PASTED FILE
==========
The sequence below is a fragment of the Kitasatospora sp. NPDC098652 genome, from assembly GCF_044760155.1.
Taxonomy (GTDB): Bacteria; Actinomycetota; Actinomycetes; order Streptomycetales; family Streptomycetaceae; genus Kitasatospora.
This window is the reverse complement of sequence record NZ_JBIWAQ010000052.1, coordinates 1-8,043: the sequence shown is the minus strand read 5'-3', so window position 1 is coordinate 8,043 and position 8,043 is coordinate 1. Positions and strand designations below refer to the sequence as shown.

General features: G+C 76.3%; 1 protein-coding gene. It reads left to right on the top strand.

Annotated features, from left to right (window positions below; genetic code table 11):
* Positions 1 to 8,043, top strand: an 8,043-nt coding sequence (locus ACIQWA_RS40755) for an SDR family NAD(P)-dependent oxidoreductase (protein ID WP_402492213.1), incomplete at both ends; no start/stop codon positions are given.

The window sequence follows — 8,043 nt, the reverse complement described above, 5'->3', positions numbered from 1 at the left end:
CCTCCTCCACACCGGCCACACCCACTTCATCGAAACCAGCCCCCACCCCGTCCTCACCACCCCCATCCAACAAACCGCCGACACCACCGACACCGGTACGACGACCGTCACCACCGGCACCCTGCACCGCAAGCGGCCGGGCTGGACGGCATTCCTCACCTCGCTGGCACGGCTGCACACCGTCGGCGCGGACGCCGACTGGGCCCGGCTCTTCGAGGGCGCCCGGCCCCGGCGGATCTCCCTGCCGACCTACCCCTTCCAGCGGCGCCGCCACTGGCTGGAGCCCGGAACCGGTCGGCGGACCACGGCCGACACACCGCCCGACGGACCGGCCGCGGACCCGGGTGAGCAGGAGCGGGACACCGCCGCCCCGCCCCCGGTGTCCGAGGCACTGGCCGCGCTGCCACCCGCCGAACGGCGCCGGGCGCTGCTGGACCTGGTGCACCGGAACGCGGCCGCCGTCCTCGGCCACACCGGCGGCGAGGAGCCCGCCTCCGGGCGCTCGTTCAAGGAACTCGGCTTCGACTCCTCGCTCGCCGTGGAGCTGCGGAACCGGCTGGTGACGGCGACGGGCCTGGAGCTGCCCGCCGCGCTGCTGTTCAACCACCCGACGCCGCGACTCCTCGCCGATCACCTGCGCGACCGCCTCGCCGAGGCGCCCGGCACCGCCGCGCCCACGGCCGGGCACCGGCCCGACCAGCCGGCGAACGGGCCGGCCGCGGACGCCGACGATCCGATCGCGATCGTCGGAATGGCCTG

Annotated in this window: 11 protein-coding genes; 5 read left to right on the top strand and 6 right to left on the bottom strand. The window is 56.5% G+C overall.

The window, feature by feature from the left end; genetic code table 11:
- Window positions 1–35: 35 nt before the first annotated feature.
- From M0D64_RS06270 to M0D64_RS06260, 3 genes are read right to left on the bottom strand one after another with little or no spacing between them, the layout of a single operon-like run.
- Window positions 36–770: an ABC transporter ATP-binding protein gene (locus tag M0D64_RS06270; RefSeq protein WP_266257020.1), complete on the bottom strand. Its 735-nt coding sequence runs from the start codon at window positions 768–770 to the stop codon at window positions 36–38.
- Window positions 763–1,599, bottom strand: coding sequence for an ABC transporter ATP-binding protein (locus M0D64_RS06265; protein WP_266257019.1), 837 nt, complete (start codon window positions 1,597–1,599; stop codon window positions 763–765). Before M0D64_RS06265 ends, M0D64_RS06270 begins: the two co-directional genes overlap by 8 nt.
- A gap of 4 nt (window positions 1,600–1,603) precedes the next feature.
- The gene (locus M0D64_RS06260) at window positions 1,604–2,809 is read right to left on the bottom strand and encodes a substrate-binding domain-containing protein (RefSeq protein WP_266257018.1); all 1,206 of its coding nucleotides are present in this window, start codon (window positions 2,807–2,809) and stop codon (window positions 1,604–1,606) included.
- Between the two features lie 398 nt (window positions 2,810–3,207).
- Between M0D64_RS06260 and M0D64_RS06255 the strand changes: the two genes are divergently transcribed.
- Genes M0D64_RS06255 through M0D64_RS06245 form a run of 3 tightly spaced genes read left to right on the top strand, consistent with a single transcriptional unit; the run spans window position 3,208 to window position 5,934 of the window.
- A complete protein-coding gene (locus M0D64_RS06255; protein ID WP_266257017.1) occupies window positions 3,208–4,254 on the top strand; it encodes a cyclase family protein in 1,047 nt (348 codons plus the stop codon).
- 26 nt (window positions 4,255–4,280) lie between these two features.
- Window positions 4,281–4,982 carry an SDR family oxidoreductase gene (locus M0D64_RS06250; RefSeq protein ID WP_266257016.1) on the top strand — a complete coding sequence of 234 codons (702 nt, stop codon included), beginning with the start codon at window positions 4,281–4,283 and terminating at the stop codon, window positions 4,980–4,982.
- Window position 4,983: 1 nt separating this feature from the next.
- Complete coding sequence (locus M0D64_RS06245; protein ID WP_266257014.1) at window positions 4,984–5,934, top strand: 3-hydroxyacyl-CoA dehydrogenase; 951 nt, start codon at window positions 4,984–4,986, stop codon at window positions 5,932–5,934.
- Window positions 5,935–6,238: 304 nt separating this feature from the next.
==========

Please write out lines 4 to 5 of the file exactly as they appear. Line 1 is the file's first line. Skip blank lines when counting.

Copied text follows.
General features: G+C 76.3%; 1 protein-coding gene. It reads left to right on the top strand.

Annotated features, from left to right (window positions below; genetic code table 11):